Help, happily, was at hand, or there is no saying what might have been the end of the adventure. We did all we could by reaching out our hands and throwing them our jackets to help them, while, with our shouts, we summoned more effective aid. Old Blades, who providentially happened to be passing, was with us in less than a minute, and fished out the two poor half-drowned boys, scarcely a moment before they needed it. They were more frightened, I fancy, than damaged; anyhow, we smuggled them home, dripping as they were, and helped them to bed; and when, next morning, they turned up as usual, nothing the worse for their first swimming lesson, we were, as you may imagine, infinitely relieved.

This little adventure was the origin of the Parkhurst Swimming Club. The doctor, on hearing of the affair, took the proper course; and, instead of forbidding us the river, he secured the services of one or two instructors, and had us all taught the art of swimming. For three months, every day of the week, the School Creek was full of sputtering, choking youngsters. Every new boy was hunted down to the river in turn, and by the end of the year there was hardly a boy at Parkhurst who could not keep his chin up in deep waters.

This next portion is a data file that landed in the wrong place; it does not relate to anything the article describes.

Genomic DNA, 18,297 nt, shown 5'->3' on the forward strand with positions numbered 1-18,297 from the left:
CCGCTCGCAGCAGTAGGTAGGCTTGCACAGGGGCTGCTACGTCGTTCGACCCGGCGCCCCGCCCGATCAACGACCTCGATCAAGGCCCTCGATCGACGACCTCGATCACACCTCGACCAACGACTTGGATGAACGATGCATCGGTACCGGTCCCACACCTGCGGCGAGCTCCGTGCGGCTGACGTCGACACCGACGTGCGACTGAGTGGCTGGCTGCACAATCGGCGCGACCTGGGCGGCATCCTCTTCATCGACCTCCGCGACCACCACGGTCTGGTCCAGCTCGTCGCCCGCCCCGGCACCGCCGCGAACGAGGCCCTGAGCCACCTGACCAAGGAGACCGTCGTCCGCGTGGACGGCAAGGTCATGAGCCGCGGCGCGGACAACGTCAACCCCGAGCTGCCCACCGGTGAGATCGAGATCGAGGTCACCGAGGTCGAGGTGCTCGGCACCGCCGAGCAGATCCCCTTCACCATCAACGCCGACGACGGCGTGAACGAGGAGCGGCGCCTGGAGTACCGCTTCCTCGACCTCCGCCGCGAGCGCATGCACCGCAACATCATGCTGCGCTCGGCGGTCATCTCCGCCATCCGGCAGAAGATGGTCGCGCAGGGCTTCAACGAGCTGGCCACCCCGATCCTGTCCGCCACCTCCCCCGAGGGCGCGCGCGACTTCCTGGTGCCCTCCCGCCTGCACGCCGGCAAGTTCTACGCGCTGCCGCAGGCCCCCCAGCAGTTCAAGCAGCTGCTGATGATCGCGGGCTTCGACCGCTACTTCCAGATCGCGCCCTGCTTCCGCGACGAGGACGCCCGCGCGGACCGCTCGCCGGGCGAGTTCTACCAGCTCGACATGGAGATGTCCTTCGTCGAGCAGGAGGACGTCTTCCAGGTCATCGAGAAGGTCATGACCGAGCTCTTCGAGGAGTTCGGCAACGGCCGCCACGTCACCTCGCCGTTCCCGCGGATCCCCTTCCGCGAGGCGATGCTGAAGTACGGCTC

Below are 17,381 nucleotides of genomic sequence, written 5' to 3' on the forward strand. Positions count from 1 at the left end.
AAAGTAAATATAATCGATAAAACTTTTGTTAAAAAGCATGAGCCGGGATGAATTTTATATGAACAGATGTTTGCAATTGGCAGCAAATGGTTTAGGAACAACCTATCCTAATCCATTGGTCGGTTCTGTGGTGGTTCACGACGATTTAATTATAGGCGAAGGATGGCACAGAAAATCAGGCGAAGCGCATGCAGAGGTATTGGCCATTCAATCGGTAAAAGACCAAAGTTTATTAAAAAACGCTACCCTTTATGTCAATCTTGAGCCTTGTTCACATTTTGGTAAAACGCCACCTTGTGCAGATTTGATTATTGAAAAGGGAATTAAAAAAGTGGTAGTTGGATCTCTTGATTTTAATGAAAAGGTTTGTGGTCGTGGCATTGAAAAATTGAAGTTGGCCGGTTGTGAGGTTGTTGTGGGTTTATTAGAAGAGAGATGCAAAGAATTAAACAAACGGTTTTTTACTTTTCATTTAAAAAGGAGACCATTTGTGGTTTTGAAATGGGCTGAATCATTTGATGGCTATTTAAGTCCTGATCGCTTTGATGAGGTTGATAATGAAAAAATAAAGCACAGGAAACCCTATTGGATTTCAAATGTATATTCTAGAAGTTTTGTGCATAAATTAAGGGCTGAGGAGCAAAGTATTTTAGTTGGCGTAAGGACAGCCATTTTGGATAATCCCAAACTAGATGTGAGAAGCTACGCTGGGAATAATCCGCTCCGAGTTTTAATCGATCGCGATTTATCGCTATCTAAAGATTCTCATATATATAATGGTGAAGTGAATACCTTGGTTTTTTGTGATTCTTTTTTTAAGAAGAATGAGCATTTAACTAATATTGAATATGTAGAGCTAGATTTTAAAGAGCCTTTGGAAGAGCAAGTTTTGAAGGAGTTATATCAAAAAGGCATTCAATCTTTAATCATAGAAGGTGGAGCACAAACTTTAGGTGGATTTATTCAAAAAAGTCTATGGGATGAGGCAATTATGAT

But this is a long introduction.

One day, two summers after that in which young Jobson and his friend had tumbled into the Colven, a large party of us were down at the bathing- place, indulging in what had now become a favourite summer pastime. It so happened that our party was made up entirely of boys in the two senior classes of the school—the fifth and the sixth. Most of us were landed and dressing, and while so occupied had leisure to watch the performances of those who still remained in the water.